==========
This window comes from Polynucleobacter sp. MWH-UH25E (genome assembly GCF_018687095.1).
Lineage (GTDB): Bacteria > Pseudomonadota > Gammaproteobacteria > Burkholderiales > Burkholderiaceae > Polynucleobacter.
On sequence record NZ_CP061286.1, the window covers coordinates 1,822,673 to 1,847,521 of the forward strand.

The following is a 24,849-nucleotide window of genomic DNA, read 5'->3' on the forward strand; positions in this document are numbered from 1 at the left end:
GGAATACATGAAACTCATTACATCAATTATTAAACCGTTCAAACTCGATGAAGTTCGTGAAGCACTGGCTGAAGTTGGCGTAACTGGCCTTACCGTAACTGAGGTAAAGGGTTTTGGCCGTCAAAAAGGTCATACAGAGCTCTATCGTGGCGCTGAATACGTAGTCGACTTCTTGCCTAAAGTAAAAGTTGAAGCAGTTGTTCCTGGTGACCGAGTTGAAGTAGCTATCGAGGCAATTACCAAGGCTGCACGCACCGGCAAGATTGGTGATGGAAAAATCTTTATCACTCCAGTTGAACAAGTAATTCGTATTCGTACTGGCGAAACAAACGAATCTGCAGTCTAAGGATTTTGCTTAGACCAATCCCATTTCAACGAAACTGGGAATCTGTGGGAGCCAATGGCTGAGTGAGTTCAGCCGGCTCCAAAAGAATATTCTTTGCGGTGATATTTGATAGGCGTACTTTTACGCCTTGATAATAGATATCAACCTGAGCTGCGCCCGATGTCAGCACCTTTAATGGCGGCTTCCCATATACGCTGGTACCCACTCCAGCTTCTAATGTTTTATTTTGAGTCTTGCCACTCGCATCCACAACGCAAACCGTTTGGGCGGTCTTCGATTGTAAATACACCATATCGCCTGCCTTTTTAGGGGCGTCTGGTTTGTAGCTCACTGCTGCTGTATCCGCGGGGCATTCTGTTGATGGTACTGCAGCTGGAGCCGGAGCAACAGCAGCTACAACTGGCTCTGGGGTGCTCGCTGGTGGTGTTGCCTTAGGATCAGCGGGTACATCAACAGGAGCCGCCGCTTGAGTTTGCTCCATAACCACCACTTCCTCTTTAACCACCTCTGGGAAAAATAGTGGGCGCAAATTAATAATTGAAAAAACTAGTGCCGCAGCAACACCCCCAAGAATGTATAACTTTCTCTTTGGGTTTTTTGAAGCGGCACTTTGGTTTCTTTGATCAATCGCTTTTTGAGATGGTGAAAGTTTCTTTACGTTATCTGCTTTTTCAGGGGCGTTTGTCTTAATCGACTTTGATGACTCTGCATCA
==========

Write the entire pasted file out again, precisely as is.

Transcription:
This window comes from Polynucleobacter sp. MWH-UH25E (genome assembly GCF_018687095.1).
Lineage (GTDB): Bacteria > Pseudomonadota > Gammaproteobacteria > Burkholderiales > Burkholderiaceae > Polynucleobacter.
On sequence record NZ_CP061286.1, the window covers coordinates 1,822,673 to 1,847,521 of the forward strand.

The following is a 24,849-nucleotide window of genomic DNA, read 5'->3' on the forward strand; positions in this document are numbered from 1 at the left end:
GGAATACATGAAACTCATTACATCAATTATTAAACCGTTCAAACTCGATGAAGTTCGTGAAGCACTGGCTGAAGTTGGCGTAACTGGCCTTACCGTAACTGAGGTAAAGGGTTTTGGCCGTCAAAAAGGTCATACAGAGCTCTATCGTGGCGCTGAATACGTAGTCGACTTCTTGCCTAAAGTAAAAGTTGAAGCAGTTGTTCCTGGTGACCGAGTTGAAGTAGCTATCGAGGCAATTACCAAGGCTGCACGCACCGGCAAGATTGGTGATGGAAAAATCTTTATCACTCCAGTTGAACAAGTAATTCGTATTCGTACTGGCGAAACAAACGAATCTGCAGTCTAAGGATTTTGCTTAGACCAATCCCATTTCAACGAAACTGGGAATCTGTGGGAGCCAATGGCTGAGTGAGTTCAGCCGGCTCCAAAAGAATATTCTTTGCGGTGATATTTGATAGGCGTACTTTTACGCCTTGATAATAGATATCAACCTGAGCTGCGCCCGATGTCAGCACCTTTAATGGCGGCTTCCCATATACGCTGGTACCCACTCCAGCTTCTAATGTTTTATTTTGAGTCTTGCCACTCGCATCCACAACGCAAACCGTTTGGGCGGTCTTCGATTGTAAATACACCATATCGCCTGCCTTTTTAGGGGCGTCTGGTTTGTAGCTCACTGCTGCTGTATCCGCGGGGCATTCTGTTGATGGTACTGCAGCTGGAGCCGGAGCAACAGCAGCTACAACTGGCTCTGGGGTGCTCGCTGGTGGTGTTGCCTTAGGATCAGCGGGTACATCAACAGGAGCCGCCGCTTGAGTTTGCTCCATAACCACCACTTCCTCTTTAACCACCTCTGGGAAAAATAGTGGGCGCAAATTAATAATTGAAAAAACTAGTGCCGCAGCAACACCCCCAAGAATGTATAACTTTCTCTTTGGGTTTTTTGAAGCGGCACTTTGGTTTCTTTGATCAATCGCTTTTTGAGATGGTGAAAGTTTCTTTACGTTATCTGCTTTTTCAGGGGCGTTTGTCTTAATCGACTTTGATGACTCTGCATCA